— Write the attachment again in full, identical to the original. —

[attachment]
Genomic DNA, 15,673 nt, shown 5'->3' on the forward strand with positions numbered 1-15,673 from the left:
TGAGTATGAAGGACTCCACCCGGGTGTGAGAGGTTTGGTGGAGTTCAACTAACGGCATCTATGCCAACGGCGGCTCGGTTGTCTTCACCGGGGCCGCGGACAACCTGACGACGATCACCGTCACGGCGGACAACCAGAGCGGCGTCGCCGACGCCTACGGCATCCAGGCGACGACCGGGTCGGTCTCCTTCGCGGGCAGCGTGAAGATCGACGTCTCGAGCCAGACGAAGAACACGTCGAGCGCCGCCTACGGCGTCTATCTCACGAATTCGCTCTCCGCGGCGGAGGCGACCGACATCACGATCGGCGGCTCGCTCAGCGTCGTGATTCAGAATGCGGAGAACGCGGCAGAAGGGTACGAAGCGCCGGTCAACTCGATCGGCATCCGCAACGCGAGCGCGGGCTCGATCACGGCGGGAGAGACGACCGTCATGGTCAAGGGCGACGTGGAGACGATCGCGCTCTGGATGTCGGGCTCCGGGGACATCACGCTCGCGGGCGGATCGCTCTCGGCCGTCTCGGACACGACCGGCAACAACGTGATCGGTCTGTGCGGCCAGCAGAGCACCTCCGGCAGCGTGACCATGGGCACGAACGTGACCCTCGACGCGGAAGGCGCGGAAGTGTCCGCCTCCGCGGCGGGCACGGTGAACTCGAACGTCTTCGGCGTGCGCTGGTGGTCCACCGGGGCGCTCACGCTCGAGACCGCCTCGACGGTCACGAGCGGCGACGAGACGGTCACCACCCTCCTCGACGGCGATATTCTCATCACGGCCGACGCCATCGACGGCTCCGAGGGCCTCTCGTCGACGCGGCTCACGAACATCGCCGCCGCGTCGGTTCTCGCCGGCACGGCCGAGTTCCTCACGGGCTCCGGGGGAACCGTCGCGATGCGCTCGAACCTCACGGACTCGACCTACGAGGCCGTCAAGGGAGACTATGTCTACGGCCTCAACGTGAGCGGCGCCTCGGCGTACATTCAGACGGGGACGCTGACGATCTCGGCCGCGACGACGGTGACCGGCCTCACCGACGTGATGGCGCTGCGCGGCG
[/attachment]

Genomic DNA, 15,673 nt, shown 5'->3' on the forward strand with positions numbered 1-15,673 from the left:
TGAGTATGAAGGACTCCACCCGGGTGTGAGAGGTTTGGTGGAGTTCAACTAACGGCATCTATGCCAACGGCGGCTCGGTTGTCTTCACCGGGGCCGCGGACAACCTGACGACGATCACCGTCACGGCGGACAACCAGAGCGGCGTCGCCGACGCCTACGGCATCCAGGCGACGACCGGGTCGGTCTCCTTCGCGGGCAGCGTGAAGATCGACGTCTCGAGCCAGACGAAGAACACGTCGAGCGCCGCCTACGGCGTCTATCTCACGAATTCGCTCTCCGCGGCGGAGGCGACCGACATCACGATCGGCGGCTCGCTCAGCGTCGTGATTCAGAATGCGGAGAACGCGGCAGAAGGGTACGAAGCGCCGGTCAACTCGATCGGCATCCGCAACGCGAGCGCGGGCTCGATCACGGCGGGAGAGACGACCGTCATGGTCAAGGGCGACGTGGAGACGATCGCGCTCTGGATGTCGGGCTCCGGGGACATCACGCTCGCGGGCGGATCGCTCTCGGCCGTCTCGGACACGACCGGCAACAACGTGATCGGTCTGTGCGGCCAGCAGAGCACCTCCGGCAGCGTGACCATGGGCACGAACGTGACCCTCGACGCGGAAGGCGCGGAAGTGTCCGCCTCCGCGGCGGGCACGGTGAACTCGAACGTCTTCGGCGTGCGCTGGTGGTCCACCGGGGCGCTCACGCTCGAGACCGCCTCGACGGTCACGAGCGGCGACGAGACGGTCACCACCCTCCTCGACGGCGATATTCTCATCACGGCCGACGCCATCGACGGCTCCGAGGGCCTCTCGTCGACGCGGCTCACGAACATCGCCGCCGCGTCGGTTCTCGCCGGCACGGCCGAGTTCCTCACGGGCTCCGGGGGAACCGTCGCGATGCGCTCGAACCTCACGGACTCGACCTACGAGGCCGTCAAGGGAGACTATGTCTACGGCCTCAACGTGAGCGGCGCCTCGGCGTACATTCAGACGGGGACGCTGACGATCTCGGCCGCGACGACGGTGACCGGCCTCACCGACGTGATGGCGCTGCGCGGCG